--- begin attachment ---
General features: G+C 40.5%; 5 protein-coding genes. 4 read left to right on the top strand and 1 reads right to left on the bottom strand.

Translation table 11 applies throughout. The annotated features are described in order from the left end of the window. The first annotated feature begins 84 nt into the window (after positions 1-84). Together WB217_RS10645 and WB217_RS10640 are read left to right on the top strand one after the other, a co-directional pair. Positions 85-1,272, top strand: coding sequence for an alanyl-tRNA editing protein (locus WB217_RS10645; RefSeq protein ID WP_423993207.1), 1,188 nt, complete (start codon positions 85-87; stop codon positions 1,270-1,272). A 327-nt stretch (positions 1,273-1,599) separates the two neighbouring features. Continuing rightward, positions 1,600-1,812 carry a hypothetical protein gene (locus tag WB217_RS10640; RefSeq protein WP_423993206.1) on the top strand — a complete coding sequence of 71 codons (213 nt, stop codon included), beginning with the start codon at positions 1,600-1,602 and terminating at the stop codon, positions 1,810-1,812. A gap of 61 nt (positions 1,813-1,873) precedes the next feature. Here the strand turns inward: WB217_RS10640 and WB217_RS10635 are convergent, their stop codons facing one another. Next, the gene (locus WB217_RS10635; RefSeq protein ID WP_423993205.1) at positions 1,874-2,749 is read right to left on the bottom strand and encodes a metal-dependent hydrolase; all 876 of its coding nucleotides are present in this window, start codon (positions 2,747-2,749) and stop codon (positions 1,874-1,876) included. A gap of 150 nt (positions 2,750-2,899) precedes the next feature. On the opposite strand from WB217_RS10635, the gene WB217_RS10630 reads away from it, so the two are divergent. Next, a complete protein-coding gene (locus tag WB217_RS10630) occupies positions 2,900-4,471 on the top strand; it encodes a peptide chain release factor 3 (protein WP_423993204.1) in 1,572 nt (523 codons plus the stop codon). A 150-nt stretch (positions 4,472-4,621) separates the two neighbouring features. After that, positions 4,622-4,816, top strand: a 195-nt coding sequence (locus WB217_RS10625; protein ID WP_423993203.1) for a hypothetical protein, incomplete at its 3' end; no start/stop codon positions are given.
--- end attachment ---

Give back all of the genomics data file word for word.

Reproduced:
General features: G+C 40.5%; 5 protein-coding genes. 4 read left to right on the top strand and 1 reads right to left on the bottom strand.

Translation table 11 applies throughout. The annotated features are described in order from the left end of the window. The first annotated feature begins 84 nt into the window (after positions 1-84). Together WB217_RS10645 and WB217_RS10640 are read left to right on the top strand one after the other, a co-directional pair. Positions 85-1,272, top strand: coding sequence for an alanyl-tRNA editing protein (locus WB217_RS10645; RefSeq protein ID WP_423993207.1), 1,188 nt, complete (start codon positions 85-87; stop codon positions 1,270-1,272). A 327-nt stretch (positions 1,273-1,599) separates the two neighbouring features. Continuing rightward, positions 1,600-1,812 carry a hypothetical protein gene (locus tag WB217_RS10640; RefSeq protein WP_423993206.1) on the top strand — a complete coding sequence of 71 codons (213 nt, stop codon included), beginning with the start codon at positions 1,600-1,602 and terminating at the stop codon, positions 1,810-1,812. A gap of 61 nt (positions 1,813-1,873) precedes the next feature. Here the strand turns inward: WB217_RS10640 and WB217_RS10635 are convergent, their stop codons facing one another. Next, the gene (locus WB217_RS10635; RefSeq protein ID WP_423993205.1) at positions 1,874-2,749 is read right to left on the bottom strand and encodes a metal-dependent hydrolase; all 876 of its coding nucleotides are present in this window, start codon (positions 2,747-2,749) and stop codon (positions 1,874-1,876) included. A gap of 150 nt (positions 2,750-2,899) precedes the next feature. On the opposite strand from WB217_RS10635, the gene WB217_RS10630 reads away from it, so the two are divergent. Next, a complete protein-coding gene (locus tag WB217_RS10630) occupies positions 2,900-4,471 on the top strand; it encodes a peptide chain release factor 3 (protein WP_423993204.1) in 1,572 nt (523 codons plus the stop codon). A 150-nt stretch (positions 4,472-4,621) separates the two neighbouring features. After that, positions 4,622-4,816, top strand: a 195-nt coding sequence (locus WB217_RS10625; protein ID WP_423993203.1) for a hypothetical protein, incomplete at its 3' end; no start/stop codon positions are given.